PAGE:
COUNTY'S CLEAN-AIR ORDINANCE EXPLAINED
COUNTY'S CLEAN-AIR ORDINANCE EXPLAINED
By David R. King
Doña Ana County Manager
Item: In Fiscal Year 2001-2002, Doña Ana County is responsible for an outlay of more than $17 million in indigent and preventive health funds, the largest amount ever allocated to health care by the county in its 150-year history.
Item: By a 5-0 vote on Jan. 8, 2002, the Doña Ana County Board of Commissioners approved an ordinance that will ban smoking in all public places of employment, including bars, restaurants, offices, day-care centers, nursing homes and truck stops in unincorporated areas of the county.
At first glance, the two items above may not seem to be related, but viewed from a public-health perspective, they most certainly are. Each year, the county is asked to allocate millions of dollars for indigent and preventive health care, and each year it is painfully obvious that the county’s ability to fund the serious health care needs of the area falls far short of the actual need.
By most estimates, the county could – if it were able to do so – quadruple the amount of health care funding it provides and still not meet the need. Clearly, the answer lies as much in identifying funding as in minimizing need on an annual basis. We believe the smoke-free ordinance is a giant step in that direction.
By eliminating smoking in places of employment in the county’s unincorporated areas, the county eliminates both potent direct and indirect toxins that are responsible for hundreds of thousands of deaths each year in the United States. While two incorporated areas within the county (Las Cruces and Mesilla) have similar ordinances, we are hopeful that Sunland Park and Hatch also will follow suit. Each year, hundreds of residents of all four incorporated areas apply for and qualify for indigent hospital care or clinic treatment for which the county foots the bill.
The new non-smoking ordinance will take effect Feb. 14, 2002, and will be enforced both by codes officials and deputies of the Doña Ana County Sheriff's Department. The ordinance also allows civilian complaints related to violations to be brought forward with a guarantee of non-retaliation.
Fines for non-compliance will be up to $300 per violation. Both smokers and establishments that permit smoking can receive citations and be fined. Some of the county’s critics have framed this issue as one of imposing on the rights of businesses and individuals to make individual and corporate choices.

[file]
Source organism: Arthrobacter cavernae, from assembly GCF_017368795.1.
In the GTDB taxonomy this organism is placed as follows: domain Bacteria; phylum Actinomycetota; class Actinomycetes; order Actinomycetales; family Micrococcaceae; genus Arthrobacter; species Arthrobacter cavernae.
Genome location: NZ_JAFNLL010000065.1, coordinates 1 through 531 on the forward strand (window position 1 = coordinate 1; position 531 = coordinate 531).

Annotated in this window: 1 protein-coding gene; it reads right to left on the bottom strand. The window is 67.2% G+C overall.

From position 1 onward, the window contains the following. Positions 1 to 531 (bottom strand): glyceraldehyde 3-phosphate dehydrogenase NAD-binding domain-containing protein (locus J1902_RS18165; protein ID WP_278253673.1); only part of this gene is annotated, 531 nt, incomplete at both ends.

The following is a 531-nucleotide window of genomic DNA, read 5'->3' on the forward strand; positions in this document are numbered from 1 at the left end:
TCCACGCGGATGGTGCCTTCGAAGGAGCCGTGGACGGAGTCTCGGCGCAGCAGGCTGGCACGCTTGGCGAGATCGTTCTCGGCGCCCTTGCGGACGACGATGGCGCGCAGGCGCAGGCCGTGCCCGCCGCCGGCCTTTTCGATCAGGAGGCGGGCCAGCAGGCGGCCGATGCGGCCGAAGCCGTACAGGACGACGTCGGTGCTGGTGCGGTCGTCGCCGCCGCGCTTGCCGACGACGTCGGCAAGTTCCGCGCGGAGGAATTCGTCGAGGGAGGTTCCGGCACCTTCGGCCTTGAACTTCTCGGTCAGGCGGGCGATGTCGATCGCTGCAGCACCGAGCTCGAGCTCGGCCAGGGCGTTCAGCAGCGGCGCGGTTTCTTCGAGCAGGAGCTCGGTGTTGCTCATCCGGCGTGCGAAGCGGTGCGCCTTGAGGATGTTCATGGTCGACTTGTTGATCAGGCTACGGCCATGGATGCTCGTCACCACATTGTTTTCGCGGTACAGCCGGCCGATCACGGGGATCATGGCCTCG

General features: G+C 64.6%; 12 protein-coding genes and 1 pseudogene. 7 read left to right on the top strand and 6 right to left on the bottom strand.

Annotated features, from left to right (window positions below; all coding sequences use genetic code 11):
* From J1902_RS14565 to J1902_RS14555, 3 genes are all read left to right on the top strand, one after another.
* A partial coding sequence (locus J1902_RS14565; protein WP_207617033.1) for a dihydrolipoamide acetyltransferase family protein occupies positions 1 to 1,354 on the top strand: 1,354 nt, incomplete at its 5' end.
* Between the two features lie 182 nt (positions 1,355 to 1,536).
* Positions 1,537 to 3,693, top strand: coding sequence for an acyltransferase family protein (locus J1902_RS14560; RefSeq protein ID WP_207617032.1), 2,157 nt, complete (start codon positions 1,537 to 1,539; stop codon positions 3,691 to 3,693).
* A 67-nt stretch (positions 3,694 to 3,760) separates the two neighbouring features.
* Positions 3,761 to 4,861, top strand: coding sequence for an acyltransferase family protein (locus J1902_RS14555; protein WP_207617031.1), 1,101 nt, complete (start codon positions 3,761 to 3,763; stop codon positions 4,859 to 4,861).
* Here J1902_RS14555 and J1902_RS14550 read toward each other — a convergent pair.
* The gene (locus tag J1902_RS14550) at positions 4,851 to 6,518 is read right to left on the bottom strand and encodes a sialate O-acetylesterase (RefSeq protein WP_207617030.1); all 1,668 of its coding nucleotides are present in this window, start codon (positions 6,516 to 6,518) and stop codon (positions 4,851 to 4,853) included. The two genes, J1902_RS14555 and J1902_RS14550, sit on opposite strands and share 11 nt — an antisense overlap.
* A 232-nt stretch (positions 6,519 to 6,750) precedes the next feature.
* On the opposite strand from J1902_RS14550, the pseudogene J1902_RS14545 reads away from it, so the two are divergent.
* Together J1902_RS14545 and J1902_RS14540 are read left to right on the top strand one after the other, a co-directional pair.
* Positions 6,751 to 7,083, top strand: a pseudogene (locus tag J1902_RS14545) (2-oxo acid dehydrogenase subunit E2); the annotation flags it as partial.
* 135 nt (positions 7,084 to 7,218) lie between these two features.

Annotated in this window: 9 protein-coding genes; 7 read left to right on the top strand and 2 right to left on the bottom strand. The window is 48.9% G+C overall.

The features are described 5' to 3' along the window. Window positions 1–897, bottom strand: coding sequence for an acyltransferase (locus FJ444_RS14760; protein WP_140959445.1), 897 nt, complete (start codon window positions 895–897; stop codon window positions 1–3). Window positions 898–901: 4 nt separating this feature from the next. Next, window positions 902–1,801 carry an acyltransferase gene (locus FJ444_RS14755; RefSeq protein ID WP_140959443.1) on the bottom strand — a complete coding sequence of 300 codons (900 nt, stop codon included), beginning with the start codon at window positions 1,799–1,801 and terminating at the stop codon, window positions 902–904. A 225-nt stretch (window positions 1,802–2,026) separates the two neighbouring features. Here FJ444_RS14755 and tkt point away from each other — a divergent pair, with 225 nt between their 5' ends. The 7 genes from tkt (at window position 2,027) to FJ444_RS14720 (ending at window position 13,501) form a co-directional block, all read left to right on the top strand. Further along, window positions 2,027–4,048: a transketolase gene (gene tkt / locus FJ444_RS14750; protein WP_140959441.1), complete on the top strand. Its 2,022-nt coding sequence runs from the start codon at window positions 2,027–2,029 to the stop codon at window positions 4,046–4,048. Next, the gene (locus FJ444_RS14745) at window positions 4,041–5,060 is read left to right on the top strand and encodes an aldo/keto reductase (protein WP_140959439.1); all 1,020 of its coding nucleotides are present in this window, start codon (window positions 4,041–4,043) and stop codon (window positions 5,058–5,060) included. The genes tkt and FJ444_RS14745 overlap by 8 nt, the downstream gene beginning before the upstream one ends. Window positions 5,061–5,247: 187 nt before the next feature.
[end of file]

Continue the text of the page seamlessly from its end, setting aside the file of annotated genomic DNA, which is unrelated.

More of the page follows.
We adamantly disagree. This is a public health issue, and the hard fact is that smoking in a public place is not a right. It is, rather, a public health hazard, the dangers of which are well-documented and the elimination of which is clearly within county government’s mission statement of protecting the health, safety and welfare of its residents.
Just as government rightly regulates that employees of restaurants and bars must wash their hands after using the restroom, and just as government rightly regulates the cleanliness of public kitchens and serving areas, and just as government rightly regulates the living and educational environments of day care centers, nursing homes and schools, so must government take a strong and enforceable stand against the documented dangers of environmental tobacco smoke.
By eliminating tobacco use in public places, the county hopes to create cleaner, healthier public places for all our residents. Further, we hope to reduce the amount of money paid out each year for indigent health care related to the dangers of direct and indirect tobacco use. Simply stated, we can use every dime of our available health-care money for other, legitimate health care needs in our communities.
Through the South Central New Mexico Prevention Coalition and partnerships with other groups, the county has embarked on a public-education campaign to support this progressive new ordinance. As county manager, I’m confident we can make a clear and convincing case for the need to act decisively, even in the face of selected pockets of criticism.